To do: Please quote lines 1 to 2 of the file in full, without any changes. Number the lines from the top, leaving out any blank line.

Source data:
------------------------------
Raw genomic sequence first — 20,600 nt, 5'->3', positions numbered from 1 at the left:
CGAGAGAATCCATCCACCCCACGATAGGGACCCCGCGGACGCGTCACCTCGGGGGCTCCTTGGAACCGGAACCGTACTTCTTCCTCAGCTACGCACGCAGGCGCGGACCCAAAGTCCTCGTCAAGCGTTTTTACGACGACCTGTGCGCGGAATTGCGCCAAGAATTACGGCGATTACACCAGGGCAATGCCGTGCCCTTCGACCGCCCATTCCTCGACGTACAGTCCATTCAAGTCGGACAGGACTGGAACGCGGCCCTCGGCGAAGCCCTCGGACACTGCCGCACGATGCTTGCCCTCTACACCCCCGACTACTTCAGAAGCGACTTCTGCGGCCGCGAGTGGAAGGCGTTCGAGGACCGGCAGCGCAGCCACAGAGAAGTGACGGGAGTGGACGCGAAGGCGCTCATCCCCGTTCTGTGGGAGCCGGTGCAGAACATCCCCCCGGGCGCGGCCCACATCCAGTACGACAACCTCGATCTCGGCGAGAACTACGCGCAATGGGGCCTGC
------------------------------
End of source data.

Raw genomic sequence first — 20,600 nt, 5'->3', positions numbered from 1 at the left:
CGAGAGAATCCATCCACCCCACGATAGGGACCCCGCGGACGCGTCACCTCGGGGGCTCCTTGGAACCGGAACCGTACTTCTTCCTCAGCTACGCACGCAGGCGCGGACCCAAAGTCCTCGTCAAGCGTTTTTACGACGACCTGTGCGCGGAATTGCGCCAAGAATTACGGCGATTACACCAGGGCAATGCCGTGCCCTTCGACCGCCCATTCCTCGACGTACAGTCCATTCAAGTCGGACAGGACTGGAACGCGGCCCTCGGCGAAGCCCTCGGACACTGCCGCACGATGCTTGCCCTCTACACCCCCGACTACTTCAGAAGCGACTTCTGCGGCCGCGAGTGGAAGGCGTTCGAGGACCGGCAGCGCAGCCACAGAGAAGTGACGGGAGTGGACGCGAAGGCGCTCATCCCCGTTCTGTGGGAGCCGGTGCAGAACATCCCCCCGGGCGCGGCCCACATCCAGTACGACAACCTCGATCTCGGCGAGAACTACGCGCAATGGGGCCTGC